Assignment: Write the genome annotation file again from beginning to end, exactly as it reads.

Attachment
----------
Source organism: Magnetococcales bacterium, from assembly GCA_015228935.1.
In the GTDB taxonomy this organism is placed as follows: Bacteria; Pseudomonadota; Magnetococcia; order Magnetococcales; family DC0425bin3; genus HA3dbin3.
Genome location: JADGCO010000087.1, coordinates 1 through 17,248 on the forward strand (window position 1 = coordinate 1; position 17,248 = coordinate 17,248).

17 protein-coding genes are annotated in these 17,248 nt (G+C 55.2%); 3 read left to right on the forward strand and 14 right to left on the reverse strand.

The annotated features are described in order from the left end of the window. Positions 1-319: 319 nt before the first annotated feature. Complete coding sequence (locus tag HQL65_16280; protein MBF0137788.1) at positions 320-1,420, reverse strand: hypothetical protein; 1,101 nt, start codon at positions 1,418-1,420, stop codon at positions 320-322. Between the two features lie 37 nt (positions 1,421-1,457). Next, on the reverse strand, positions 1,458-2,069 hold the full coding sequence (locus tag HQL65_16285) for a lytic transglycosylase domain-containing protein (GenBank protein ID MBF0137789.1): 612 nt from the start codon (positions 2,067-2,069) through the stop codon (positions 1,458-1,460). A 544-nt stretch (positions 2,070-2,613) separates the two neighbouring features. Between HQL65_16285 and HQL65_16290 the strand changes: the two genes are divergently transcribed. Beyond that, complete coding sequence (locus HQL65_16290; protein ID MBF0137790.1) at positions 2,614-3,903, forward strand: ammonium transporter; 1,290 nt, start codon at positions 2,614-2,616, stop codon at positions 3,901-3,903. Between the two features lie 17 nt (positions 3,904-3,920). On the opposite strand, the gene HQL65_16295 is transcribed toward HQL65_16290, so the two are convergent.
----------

Source organism: Magnetococcales bacterium, from assembly GCA_015228935.1.
In the GTDB taxonomy this organism is placed as follows: Bacteria; Pseudomonadota; Magnetococcia; order Magnetococcales; family DC0425bin3; genus HA3dbin3.
Genome location: JADGCO010000087.1, coordinates 1 through 17,248 on the forward strand (window position 1 = coordinate 1; position 17,248 = coordinate 17,248).

17 protein-coding genes are annotated in these 17,248 nt (G+C 55.2%); 3 read left to right on the forward strand and 14 right to left on the reverse strand.

The annotated features are described in order from the left end of the window. Positions 1-319: 319 nt before the first annotated feature. Complete coding sequence (locus tag HQL65_16280; protein MBF0137788.1) at positions 320-1,420, reverse strand: hypothetical protein; 1,101 nt, start codon at positions 1,418-1,420, stop codon at positions 320-322. Between the two features lie 37 nt (positions 1,421-1,457). Next, on the reverse strand, positions 1,458-2,069 hold the full coding sequence (locus tag HQL65_16285) for a lytic transglycosylase domain-containing protein (GenBank protein ID MBF0137789.1): 612 nt from the start codon (positions 2,067-2,069) through the stop codon (positions 1,458-1,460). A 544-nt stretch (positions 2,070-2,613) separates the two neighbouring features. Between HQL65_16285 and HQL65_16290 the strand changes: the two genes are divergently transcribed. Beyond that, complete coding sequence (locus HQL65_16290; protein ID MBF0137790.1) at positions 2,614-3,903, forward strand: ammonium transporter; 1,290 nt, start codon at positions 2,614-2,616, stop codon at positions 3,901-3,903. Between the two features lie 17 nt (positions 3,904-3,920). On the opposite strand, the gene HQL65_16295 is transcribed toward HQL65_16290, so the two are convergent.